American Dervish by Ayad Akhtar - 368 pages
Hayat Shah is a young American in love for the first time. His normal life of school, baseball, and video games had previously been distinguished only by his Pakistani heritage and by the frequent chill between his parents, who fight over things he is too young to understand. Then Mina arrives, and everything changes.
Mina is Hayat's mother's oldest friend from Pakistan. She is independent, beautiful and intelligent, and arrives on the Shah's doorstep when her disastrous marriage in Pakistan disintegrates. Even Hayat's skeptical father can't deny the liveliness and happiness that accompanies Mina into their home. Her deep spirituality brings the family's Muslim faith to life in a way that resonates with Hayat as nothing has before. Studying the Quran by Mina's side and basking in the glow of her attention, he feels an entirely new purpose mingled with a growing infatuation for his teacher.
When Mina meets and begins dating a man, Hayat is confused by his feelings of betrayal. His growing passions, both spiritual and romantic, force him to question all that he has come to believe is true. Just as Mina finds happiness, Hayat is compelled to act -- with devastating consequences for all those he loves most.
My Review: 4.5 stars
I can’t thank my friend Terri enough for recommending this book to me. I’d heard about this title but never wanted to delve into a book heavy on religion and the politics between Jews and Muslims. This book offered so much more; at its heart it’s a love story between child and adult, between man and his religion, between the written word and it’s true intent and finally between friends, both muslim and muslim AND muslim and jew. I learned so much from this story and was quite enlightened. The author writes at a great pace and truly grasps the emotions of the characters he writes about. I highly suggest this book for a Book Club as there is so much to discuss.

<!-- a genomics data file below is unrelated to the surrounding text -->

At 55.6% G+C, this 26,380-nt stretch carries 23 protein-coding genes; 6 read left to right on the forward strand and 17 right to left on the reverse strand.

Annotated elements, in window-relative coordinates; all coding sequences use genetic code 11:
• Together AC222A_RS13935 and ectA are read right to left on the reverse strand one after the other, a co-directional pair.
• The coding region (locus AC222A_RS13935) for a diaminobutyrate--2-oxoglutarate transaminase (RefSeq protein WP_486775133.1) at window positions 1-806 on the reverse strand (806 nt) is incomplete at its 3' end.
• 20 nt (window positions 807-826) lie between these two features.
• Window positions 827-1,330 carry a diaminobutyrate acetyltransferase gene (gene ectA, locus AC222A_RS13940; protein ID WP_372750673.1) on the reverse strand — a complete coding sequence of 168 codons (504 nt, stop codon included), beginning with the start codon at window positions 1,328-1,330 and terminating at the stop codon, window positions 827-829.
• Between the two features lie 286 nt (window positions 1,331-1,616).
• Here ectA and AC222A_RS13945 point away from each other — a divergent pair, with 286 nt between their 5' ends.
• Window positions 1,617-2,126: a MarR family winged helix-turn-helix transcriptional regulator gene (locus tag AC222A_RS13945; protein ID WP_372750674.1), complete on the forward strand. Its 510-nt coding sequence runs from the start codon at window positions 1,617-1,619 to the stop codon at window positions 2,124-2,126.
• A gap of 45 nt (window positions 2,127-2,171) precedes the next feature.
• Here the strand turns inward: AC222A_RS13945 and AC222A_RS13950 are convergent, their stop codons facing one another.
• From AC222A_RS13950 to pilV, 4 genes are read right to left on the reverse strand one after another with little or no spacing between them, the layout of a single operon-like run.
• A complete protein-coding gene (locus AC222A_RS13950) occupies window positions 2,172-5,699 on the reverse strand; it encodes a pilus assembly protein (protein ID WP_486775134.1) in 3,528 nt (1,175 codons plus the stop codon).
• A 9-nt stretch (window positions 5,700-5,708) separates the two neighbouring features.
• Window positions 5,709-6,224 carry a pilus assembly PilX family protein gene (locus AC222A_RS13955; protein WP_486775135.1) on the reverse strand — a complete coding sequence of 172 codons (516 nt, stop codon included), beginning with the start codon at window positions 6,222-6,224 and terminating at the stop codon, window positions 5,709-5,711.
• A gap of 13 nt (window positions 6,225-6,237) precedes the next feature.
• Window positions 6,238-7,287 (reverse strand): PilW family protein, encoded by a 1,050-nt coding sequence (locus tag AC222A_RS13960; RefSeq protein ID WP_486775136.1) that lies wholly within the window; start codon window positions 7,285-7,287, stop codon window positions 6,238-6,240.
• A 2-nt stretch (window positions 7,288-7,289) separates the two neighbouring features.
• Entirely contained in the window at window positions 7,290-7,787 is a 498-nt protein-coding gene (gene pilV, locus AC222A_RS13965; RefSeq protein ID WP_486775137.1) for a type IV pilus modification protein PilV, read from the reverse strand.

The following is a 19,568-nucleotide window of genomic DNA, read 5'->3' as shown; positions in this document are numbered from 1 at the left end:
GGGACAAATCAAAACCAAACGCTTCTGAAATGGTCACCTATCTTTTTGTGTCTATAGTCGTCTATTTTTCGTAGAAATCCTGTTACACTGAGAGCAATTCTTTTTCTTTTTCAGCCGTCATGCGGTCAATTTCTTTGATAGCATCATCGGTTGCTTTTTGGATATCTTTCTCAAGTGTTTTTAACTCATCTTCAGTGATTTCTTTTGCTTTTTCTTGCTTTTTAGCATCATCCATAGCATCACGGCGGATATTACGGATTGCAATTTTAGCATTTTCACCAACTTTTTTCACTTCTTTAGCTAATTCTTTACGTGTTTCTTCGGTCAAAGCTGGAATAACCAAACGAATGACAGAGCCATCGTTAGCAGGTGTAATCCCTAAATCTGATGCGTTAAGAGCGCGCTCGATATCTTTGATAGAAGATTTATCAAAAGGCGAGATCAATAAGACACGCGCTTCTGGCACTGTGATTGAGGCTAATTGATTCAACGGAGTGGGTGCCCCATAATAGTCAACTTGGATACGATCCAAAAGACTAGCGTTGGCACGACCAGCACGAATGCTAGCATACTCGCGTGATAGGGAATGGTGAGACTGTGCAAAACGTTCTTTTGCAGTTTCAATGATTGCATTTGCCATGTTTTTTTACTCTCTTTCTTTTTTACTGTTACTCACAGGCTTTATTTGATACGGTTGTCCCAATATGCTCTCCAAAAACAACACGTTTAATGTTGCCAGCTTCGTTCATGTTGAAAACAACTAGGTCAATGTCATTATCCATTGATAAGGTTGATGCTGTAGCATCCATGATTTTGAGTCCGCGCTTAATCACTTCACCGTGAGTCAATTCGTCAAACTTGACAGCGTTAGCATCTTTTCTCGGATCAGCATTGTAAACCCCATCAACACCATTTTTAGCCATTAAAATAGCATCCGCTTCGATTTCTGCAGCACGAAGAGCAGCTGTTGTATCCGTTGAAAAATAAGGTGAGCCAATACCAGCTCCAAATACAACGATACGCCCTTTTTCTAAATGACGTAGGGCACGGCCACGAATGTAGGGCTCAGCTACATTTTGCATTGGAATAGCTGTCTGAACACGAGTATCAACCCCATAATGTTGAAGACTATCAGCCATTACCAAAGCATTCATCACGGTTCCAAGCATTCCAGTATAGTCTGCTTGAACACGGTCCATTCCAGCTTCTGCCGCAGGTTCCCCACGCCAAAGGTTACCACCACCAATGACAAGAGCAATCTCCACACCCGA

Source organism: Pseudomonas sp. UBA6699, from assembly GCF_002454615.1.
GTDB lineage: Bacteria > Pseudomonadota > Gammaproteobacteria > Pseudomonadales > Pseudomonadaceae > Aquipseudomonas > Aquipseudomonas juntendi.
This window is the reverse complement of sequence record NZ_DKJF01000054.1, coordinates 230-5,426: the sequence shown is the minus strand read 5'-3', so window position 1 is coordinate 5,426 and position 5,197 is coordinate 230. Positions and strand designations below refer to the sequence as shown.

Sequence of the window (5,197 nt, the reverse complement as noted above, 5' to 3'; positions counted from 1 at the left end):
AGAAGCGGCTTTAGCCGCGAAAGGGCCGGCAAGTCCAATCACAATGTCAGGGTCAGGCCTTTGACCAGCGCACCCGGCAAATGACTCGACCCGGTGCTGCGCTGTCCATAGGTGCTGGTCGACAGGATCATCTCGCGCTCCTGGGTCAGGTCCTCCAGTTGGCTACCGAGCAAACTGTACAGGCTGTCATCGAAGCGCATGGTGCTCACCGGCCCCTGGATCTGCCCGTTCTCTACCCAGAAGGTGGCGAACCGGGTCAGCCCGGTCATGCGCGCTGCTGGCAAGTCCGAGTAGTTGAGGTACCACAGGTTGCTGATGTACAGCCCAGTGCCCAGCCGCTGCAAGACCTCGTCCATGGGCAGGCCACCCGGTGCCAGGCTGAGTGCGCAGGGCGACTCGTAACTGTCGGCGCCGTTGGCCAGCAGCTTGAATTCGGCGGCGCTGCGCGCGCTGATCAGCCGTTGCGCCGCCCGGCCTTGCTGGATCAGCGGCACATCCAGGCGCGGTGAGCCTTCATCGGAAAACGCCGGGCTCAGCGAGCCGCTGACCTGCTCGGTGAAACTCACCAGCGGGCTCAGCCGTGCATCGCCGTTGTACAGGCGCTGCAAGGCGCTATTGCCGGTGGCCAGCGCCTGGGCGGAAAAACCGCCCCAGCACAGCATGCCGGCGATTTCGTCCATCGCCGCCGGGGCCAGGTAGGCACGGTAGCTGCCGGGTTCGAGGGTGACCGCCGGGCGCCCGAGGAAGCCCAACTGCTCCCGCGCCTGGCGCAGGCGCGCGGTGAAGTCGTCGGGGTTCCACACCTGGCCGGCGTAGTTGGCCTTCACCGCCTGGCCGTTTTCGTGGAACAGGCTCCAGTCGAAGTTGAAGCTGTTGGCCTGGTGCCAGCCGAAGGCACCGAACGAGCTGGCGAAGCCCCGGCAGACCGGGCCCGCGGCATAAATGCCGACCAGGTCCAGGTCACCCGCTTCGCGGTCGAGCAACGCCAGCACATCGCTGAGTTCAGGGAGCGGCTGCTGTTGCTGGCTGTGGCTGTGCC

Quotes I liked:
- “That’s why I’m bringing you up differently, so that you learn how to respect a woman. That’s the truth, kurban: I’m bringing you up like a little Jew.”
- “The secret of a happy life is respect. Respect for yourself and respect for others.”
-“It’s because you’re different. You can’t live life by rules others give you. In that way, you and I are the same. You have to find your own rules. All my life I’ve been running away from their rules, Hayat. All my life. You will be the same.”
Tags: 2013, Fiction, Coming Of Age, Other Religions
Labels: 2013, Coming Of Age, Fiction, Other Religions